Baxendale: You Will Have Your Revenge
Glimmers of progress towards gender parity notwithstanding, part of why Shampoo is precious to me is that theirs is a story of girls' childhood, and girls' conceptions of rebellion, and eventually girls' terms of reconciliation with adulthood, and another century down, those are still worryingly unfamiliar stories. You could easily argue that Jewel and Sarah McLachlan are as monotonously feminine as Korn and Limp Bizkit are masculine, but Korn and Limp Bizkit embarrass me, and Jewel and Sarah do not; Lilith Fair risked turning faintly sanctimonious and maybe a little too vegan for some people's comfort, but not self-destructive. To an extent the entire developmental course of my musical tastes, starting at about fifteen when I first realized that there was other music at all, has been a slow process of integrating femininity. I wouldn't have liked Tori Amos at fifteen. I'm not sure I could have enjoyed Shampoo at twenty (but maybe). I knew, though, as I discovered the Psychedelic Furs, the Smiths, REM and Game Theory, that they represented distinctly different attitudes towards their cultural roles than Boston, Rush and Black Sabbath. Jane Siberry, Susanna Hoffs and Dar Williams have all written songs about girls being boys, and I can't think of any exact boys-being-girls analogues offhand (songs about cross-dressing don't count), but "Music for Girls", the opening track of Baxendale's debut album You Will Have Your Revenge, is a closely related thread. "Oh I remember back in '91, / Feeling good jumping on my bed. / I had my favourite record on, / My brother came into my room and said: / 'Well if this is really music / I wouldn't want it in my world. / Well if this is really music, / This is music for girls.'" On cue, the somber piano gives way to a pulsing kick-drum, twitchy fake hi-hats and nervous, showy synthesizers, and the lyrics never have to resort to name-dropping because the music explains exactly whom they mean: the Pet Shop Boys, Frankie Goes to Hollywood, Duran Duran, Culture Club, Bronski Beat, the Art of Noise, OMD, New Order. I didn't have an older brother, but we manufacture internal older brothers on demand, and anyway I did have a younger sister, which is a similar effect. I still don't own any records by some of those bands.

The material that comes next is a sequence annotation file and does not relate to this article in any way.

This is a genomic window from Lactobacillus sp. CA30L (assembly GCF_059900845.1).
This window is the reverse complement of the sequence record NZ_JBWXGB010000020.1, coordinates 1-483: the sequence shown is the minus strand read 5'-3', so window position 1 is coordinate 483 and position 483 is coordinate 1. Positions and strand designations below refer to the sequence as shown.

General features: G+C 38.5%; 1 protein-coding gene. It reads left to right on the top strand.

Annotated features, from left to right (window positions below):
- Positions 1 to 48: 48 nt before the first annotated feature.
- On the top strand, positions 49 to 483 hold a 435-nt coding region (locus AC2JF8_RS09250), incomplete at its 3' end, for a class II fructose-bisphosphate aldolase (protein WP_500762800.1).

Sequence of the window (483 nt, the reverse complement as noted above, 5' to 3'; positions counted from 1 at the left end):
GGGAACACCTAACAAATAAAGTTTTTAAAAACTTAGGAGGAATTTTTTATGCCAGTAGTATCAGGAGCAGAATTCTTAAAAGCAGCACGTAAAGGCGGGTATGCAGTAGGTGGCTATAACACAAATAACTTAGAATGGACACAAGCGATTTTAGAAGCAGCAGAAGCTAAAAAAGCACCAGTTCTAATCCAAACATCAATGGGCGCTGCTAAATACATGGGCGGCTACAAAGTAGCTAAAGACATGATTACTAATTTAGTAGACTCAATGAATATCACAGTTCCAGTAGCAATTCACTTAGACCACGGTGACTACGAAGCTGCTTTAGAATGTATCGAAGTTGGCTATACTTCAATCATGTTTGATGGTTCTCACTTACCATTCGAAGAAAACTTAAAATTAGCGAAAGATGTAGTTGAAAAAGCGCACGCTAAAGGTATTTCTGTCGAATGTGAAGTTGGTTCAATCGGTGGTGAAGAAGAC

But I bet I will soon. Not even bis comes this close to recreating early New Wave's mixture of breathless androgyny and seductive mechanism. "(I've Blown It) Big Time" is a weirdly methodical synthesis of clipped Bowie, lurching Thomas Dolby, Black Box Recorder's "Facts of Life" and Frankie's "Relax". The swoony, awkward "The Future...", part the Waitresses part Devo, revolves around a sighing "I've never ever had a computer", like a sheepish pick-up line aimed at Barcelona. The sweet inverted-"Maggie May" love-song "Hanging Out With Her", with several verses performed by speech synthesizers (but one female, one male, like a robotic "'Don't You Want Me?"), is more or less my impression of what it would sound like if Belle and Sebastian decided to have trevor/hollAnd produce an attempt to out-synth-pop "Electronic Renaissance", and the giddy portamento keyboard hook towards the end makes Jesus Jones sound restrained. "Switzerland" hovers between "Major Tom" and the Magnetic Fields. "I Love the Sound of Dance Music" means "West End Girls". "Contact Lenses" is a late-night torch song for an android cantina. The jittery disco aria "Je Serai Espionne" ("I Will Be a Spy"), sung in sultry French by guest vocalist Kate Pemberton, mashes together just about every current soundtrack impulse from Badalamenti to Air to John Williams. "Neato" could be the Happy Mondays mis-remembering "Safety Dance". The don't-go-with-him plea "The Nineteen Sixties" is a bit like a orchestral-pop version of "Pop Songs Your New Boyfriend's Too Stupid to Know About", except without the band list, and with, as the rival, for some reason, Austin Powers. "Battery Acid", after a bizarrely "Baby Got Back"-ish rapped intro, turns into thumping arena-techno. The muted and distinctly hollAnd-like "Electric Trains" bounces from Tim Benton's half-spoken narration to a gauzy female-falsetto chorus to a gruff speech synthesizer. "Don't Smooch" is three parts New Order, one or two the Dead Milkmen. Keyboardist Senay Sargut (or maybe it's Pemberton again) takes the vocal lead for the melodramatic "It's My Party" update "You Know the Rules". "Better Teeth" sounds to me like OMD's "Enola Gay" redone with Jesus Jones' percussion. "Me & My Piano" could be double-speed Spandau Ballet.